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2001 > October
Scientists crack firefly communication code
Light fades from the summer sky, and the spectacular light show put on by thousands of fireflies begins. While these remarkable bioluminescent insects have inspired poets and delighted children for centuries, it has been a long-standing mystery as to exactly how they manage to blink so precisely.
An interdisciplinary team of researchers from Tufts University and Brigham & Women’s Hospital have joined forces to solve this mystery of nature. They found that a deceptively simple molecule, nitric oxide, plays a key role in controlling the firefly flash. Their work was reported in the June 28 issue of the journal Science.
“We knew about the chemistry that makes fireflies light up,” says Barry Trimmer, lead author of the study and an insect neurobiologist at Tufts. “But we now have the missing piece of the puzzle that explains how fireflies are able to throw the switch on and off.”
In humans, nitric oxide (NO) acts as a messenger throughout the body, controlling blood flow as well as mediating learning and memory. According to Thomas Michel, a cardiologist at Brigham & Women’s and study co-author, NO is “the smallest molecule known to carry messages between cells, and it is a gas.”
Many species, including jellyfish and bacteria, are capable of the seemingly magical feat of converting chemical energy into a bioluminescent glow. However, notes co-author Sara Lewis, an evolutionary ecologist at Tufts, “the firefly’s talent for producing precisely timed, rapid bursts of light is quite rare.” This ability has allowed fireflies—which are actually beetles, not flies—to develop an elaborate courtship system based on flash communication.
“Fireflies are very romantic,” says Lewis, “because their whole adult life is spent courting.” There are hundreds of different firefly species, she says, and each uses a different flash code for identification. Male and female flash patterns also differ, but in both sexes, flashes are generated by a light-producing abdominal lantern.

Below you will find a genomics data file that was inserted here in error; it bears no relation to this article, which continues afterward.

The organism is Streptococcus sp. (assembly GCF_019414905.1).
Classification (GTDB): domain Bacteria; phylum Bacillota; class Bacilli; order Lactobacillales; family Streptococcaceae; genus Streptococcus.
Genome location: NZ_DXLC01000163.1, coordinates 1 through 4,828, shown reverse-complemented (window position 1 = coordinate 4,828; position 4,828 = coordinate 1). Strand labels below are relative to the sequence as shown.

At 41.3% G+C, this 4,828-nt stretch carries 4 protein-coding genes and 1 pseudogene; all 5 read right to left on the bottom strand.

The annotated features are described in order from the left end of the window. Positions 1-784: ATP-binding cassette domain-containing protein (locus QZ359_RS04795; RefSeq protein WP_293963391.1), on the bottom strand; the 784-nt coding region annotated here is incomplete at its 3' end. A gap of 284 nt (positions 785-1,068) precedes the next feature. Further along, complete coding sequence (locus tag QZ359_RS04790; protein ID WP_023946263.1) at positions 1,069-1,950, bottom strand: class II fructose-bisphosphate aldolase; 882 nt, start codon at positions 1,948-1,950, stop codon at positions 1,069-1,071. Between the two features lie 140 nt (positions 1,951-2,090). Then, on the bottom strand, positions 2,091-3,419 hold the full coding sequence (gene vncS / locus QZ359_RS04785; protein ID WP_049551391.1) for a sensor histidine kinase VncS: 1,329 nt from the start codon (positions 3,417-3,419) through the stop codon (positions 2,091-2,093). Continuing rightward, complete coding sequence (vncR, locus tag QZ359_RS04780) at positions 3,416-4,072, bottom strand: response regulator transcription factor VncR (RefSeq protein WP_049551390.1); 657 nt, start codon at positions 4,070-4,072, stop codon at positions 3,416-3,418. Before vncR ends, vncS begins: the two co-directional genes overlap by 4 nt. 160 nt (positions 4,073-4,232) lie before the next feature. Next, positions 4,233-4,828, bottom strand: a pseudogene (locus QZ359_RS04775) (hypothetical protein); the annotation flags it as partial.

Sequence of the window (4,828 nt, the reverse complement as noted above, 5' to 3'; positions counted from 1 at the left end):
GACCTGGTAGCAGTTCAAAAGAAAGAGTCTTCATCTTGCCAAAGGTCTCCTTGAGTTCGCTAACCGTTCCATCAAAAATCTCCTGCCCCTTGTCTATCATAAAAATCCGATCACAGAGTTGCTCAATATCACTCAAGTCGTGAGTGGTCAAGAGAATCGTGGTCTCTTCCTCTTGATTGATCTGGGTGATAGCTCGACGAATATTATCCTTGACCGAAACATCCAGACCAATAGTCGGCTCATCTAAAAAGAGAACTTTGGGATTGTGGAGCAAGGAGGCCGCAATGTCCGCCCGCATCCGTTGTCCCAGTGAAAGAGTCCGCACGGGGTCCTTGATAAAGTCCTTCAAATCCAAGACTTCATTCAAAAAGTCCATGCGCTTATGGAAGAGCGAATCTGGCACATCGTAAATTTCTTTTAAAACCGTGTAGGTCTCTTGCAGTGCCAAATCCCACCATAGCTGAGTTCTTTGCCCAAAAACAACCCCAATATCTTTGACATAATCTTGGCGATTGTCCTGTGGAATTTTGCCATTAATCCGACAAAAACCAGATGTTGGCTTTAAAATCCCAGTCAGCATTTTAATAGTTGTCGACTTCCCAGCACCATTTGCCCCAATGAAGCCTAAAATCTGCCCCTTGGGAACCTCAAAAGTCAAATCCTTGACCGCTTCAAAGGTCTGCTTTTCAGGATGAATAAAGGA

The firefly lantern contains thousands of specialized cells known as photocytes. In flashing fireflies, these photocytes are subdivided into an inner region rich in organelles containing luceriferin and luciferase, chemicals that react to generate light when oxygen is available. The photocyte edges are densely packed with mitochondria, “which are quite famous as the oxygen-consuming power plants of almost all cells,” says June Aprille, a cell biologist at Tufts and also a member of the research team.
Remarkably, when NO is around, mitochondrial oxygen use stops cold. Scientists have known that flashes start off when the firefly’s nervous system sends a signal to the abdominal lantern. The big unanswered question was: What happens inside the lantern between the nerve signal and light production?
The research team put fireflies into a tiny custom-designed chamber and exposed them to oxygen and nitric oxide gas. To the surprise of the scientists, whenever the fireflies were exposed to nitric oxide, they glowed or flashed almost continuously. When the nitric oxide was turned off, they stopped.
The researchers also discovered that the flashes normally stimulated by adding the neurotransmitter octopamine to firefly lanterns could be completely blocked by NO-absorbing chemicals. They then looked at microscopic structures inside the firefly lantern to see where the NO-producing enzyme might be located. The enzyme was discovered in a strategic location—right next to the light-generating apparatus in the photocytes.
Taken all together, these findings suggest how the flash control machinery may work. Normally, the firefly’s lantern is turned off and the photocytes are dark. Oxygen moving into the photocytes is continuously consumed by millions of tiny, respiring mitochondria. These mitochondria not only provide energy for all cellular activities (including flash production), but in firefly photocytes, they also act as gatekeepers for oxygen entry into the cell interior. Mitochondrial respiration prevents oxygen from reaching the light-producing chemicals that are sequestered in the photocyte interior.
The situation changes dramatically when a nerve signal arrives and stimulates cells to begin producing NO. The gas quickly reaches the mitochondria clustered just inside the nearby photocytes and brings the process of mitochondrial respiration to a screeching halt. No longer used up by the mitochondrial gatekeepers, oxygen can now pass freely through the photocyte to activate light production.
“So amazingly enough,” says Trimmer, “it’s a temporary cut in the power supply that probably triggers the firefly flash.” As the NO signal decays, the mitochondria power up and begin consuming oxygen again. This turns the lantern off again. All of this happens in a fraction of a second.
For more information about the firefly research, visit the web site www.ase.tufts.edu/biology/Firefly.